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Guest Blog: Strategies for Selecting the “Right” Employee

 

While on vacation I though it would be a good time to offer a couple of guest posts from trusted colleagues. Today’s comes from Gordon McAleer, President of McAleer & Associates, which provides expertise in the field of executive & professional search and human resource consulting.


Selecting the right employee can be a value added decision for your business or a very costly one. It is much easier to hire a new employee then to absorb the disruption and costs of a bad hiring decision. The selection needs to answer two fundamental questions:

  1. Does the candidate have the knowledge, skills and experience to perform the job successfully?
  2. Will the person fit into the culture of the firm and become a productive and positive team member?

A fully qualified candidate will pass both criteria.

  • The first question is addressed by evaluating the candidate’s academic credentials, certifications, and licenses where applicable.
  • The second question requires going beyond the technical qualifications into the composite picture of who the candidate is, what are his or her values, and will the person be a positive member of the team.

A strong predictor for the candidate’s future success is the past employment history. If the candidate has hopped from job to job, with evident gaps between employments, this is a big caution flag for the employer. However, the current recession has adversely affected countless, very good people. The employer needs to dig deeper into the reasons for job changes.

The interview process is critical to gauging the fit.

Using a team approach to interviewing candidates is very useful. The interviews should use a standard set of questions to verify the consistency of the responses from the candidate. Having the candidate come back for a second or third round of interviews allows more team members to be involved in the process and increases the odds of getting to know the candidate.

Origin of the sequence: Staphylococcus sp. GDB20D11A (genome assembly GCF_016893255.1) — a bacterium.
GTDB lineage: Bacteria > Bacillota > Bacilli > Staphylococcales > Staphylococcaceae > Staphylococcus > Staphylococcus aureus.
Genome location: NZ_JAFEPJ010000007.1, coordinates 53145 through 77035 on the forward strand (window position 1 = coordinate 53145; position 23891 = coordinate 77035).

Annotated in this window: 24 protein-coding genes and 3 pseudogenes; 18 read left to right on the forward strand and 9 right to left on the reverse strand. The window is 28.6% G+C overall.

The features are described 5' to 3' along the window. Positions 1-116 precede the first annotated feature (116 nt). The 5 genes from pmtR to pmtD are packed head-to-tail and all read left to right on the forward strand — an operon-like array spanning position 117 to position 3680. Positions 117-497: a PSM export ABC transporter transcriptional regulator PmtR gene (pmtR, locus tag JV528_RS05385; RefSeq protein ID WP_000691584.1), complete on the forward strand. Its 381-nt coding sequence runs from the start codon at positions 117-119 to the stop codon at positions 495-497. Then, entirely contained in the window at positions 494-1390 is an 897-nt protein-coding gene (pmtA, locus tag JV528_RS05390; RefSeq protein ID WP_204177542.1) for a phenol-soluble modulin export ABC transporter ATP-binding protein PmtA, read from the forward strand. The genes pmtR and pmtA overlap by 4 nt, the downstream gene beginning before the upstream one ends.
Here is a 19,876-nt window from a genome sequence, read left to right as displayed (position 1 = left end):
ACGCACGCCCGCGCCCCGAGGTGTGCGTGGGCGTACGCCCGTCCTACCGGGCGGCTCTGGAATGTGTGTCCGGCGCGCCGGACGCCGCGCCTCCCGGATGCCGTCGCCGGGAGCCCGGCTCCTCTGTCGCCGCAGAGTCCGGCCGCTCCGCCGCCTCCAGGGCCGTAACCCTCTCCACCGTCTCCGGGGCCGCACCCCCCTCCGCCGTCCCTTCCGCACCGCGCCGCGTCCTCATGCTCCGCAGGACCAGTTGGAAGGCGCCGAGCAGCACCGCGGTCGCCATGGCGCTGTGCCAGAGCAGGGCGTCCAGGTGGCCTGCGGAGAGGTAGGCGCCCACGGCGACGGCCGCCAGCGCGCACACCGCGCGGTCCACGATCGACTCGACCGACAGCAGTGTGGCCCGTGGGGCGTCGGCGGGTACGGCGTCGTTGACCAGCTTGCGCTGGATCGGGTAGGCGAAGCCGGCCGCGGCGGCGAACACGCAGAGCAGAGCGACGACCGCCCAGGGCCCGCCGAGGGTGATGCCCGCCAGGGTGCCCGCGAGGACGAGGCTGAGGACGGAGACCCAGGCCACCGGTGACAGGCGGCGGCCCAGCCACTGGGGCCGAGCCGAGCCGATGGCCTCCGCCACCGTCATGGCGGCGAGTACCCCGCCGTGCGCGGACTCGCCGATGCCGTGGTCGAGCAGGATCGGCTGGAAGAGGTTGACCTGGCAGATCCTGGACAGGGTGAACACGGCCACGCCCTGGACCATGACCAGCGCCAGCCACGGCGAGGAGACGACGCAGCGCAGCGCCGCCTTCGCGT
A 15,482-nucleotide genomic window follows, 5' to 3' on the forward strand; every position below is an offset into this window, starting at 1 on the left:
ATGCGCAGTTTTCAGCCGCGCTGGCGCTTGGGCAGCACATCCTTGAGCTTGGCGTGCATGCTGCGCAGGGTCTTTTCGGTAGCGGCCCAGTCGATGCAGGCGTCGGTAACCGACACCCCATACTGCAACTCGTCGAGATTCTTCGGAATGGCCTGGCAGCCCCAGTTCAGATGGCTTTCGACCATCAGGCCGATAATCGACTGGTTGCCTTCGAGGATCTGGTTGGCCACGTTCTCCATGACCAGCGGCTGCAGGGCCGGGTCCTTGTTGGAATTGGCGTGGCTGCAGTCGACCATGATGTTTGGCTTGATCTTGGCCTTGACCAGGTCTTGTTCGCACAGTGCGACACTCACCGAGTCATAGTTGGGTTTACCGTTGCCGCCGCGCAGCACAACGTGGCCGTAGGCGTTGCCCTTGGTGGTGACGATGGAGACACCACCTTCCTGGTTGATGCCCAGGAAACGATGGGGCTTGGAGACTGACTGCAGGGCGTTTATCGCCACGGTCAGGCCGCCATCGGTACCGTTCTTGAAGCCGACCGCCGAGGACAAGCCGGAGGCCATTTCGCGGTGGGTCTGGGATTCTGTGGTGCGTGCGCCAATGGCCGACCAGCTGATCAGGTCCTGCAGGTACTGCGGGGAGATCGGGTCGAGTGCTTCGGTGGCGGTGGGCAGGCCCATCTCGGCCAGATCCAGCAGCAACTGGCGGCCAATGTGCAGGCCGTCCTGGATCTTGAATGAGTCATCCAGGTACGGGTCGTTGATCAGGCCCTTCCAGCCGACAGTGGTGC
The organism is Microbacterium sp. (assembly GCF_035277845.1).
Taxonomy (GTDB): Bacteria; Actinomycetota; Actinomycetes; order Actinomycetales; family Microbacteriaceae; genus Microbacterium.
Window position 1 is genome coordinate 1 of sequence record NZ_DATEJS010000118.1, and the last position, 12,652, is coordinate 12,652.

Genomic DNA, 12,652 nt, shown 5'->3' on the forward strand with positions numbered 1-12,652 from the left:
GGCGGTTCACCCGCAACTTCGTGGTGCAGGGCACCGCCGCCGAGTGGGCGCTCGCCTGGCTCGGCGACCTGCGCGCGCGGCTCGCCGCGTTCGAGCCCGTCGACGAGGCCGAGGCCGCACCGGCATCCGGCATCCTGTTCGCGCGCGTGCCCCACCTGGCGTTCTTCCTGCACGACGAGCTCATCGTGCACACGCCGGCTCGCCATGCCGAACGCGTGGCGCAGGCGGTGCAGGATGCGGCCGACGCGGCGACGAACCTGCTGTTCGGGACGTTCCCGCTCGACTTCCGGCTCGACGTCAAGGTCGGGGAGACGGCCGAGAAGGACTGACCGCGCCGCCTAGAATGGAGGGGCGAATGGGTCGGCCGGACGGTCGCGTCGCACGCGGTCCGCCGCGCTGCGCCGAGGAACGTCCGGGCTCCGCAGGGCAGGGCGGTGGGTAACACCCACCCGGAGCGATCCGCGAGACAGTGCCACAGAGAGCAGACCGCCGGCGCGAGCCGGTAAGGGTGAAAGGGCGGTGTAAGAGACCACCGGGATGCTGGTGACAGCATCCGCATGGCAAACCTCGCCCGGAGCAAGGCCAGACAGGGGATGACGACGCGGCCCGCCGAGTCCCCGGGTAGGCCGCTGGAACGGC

For a key management position, which requires the person to represent the firm to customers, investors, vendors, and regulatory agencies, take the candidate to dinner. Here’s why:

  • Provides a more informal setting for learning more about the candidate and how he would interact with key stakeholders in a social setting.
  • Candidate’s conduct over dinner will reveal much about his or her ability to converse, relate to others, and
  • Demonstrate their level of social etiquette skills.

Additionally, the candidate’s postings on social media websites, such as Facebook and LinkedIn, are another source for information on the candidate’s professionalism.

The employer should have policies on the accepted use of social media information and refrain from using this information as the sole reason for rejecting a candidate. Employment lawsuits are cropping up based on allegations of discriminatory actions on the use of social media information for terminations or rejections of candidates.